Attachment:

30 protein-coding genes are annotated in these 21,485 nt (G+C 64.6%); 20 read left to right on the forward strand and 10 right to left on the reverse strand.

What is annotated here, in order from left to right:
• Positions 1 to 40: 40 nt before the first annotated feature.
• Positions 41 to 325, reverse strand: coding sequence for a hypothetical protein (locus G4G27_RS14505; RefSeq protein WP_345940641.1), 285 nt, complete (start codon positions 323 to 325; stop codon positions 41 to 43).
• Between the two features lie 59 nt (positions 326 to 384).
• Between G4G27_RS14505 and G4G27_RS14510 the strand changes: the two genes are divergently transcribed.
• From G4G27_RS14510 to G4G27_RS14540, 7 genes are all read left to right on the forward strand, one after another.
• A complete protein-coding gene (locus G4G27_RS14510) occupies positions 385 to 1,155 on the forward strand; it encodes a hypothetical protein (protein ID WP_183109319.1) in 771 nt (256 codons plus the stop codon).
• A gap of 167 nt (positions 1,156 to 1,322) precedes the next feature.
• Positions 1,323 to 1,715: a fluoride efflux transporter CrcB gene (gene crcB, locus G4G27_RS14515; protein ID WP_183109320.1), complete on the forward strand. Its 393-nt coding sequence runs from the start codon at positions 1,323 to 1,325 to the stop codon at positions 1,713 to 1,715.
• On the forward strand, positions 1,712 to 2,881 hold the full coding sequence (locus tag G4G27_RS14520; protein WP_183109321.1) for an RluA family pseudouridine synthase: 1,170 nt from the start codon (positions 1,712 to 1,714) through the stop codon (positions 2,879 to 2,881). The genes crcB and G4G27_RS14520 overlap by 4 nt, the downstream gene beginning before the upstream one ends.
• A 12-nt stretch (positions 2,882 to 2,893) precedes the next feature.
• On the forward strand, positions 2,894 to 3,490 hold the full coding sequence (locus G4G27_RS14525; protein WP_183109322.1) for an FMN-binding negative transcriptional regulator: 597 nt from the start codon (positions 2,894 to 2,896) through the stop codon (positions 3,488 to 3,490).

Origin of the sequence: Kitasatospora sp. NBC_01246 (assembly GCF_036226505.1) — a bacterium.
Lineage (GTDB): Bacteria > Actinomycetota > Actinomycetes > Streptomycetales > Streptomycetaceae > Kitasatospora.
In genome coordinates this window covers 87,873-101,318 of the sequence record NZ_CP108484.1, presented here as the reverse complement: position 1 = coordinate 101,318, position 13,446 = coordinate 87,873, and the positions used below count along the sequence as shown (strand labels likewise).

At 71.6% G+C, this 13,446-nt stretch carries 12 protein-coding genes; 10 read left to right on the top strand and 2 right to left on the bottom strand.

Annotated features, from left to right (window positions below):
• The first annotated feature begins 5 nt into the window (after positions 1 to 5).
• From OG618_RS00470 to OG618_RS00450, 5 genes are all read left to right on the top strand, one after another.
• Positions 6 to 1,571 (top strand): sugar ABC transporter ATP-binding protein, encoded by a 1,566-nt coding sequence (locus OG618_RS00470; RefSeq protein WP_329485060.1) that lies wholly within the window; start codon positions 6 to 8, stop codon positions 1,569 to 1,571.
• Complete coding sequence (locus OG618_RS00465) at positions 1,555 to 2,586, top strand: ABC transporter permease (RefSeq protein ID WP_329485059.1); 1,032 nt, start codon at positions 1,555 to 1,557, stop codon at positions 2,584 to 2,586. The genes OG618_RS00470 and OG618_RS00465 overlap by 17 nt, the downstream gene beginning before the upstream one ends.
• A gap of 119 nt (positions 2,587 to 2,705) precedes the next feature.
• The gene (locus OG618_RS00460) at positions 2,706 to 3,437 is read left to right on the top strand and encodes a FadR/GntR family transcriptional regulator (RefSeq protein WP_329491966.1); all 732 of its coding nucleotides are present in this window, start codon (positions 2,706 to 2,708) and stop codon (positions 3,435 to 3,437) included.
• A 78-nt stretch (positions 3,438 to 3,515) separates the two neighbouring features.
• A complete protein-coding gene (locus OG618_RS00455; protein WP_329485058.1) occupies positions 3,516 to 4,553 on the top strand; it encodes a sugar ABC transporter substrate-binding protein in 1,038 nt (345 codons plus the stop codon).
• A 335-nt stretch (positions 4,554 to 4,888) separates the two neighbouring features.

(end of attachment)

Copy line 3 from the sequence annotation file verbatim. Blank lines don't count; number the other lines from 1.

• Positions 1 to 40: 40 nt before the first annotated feature.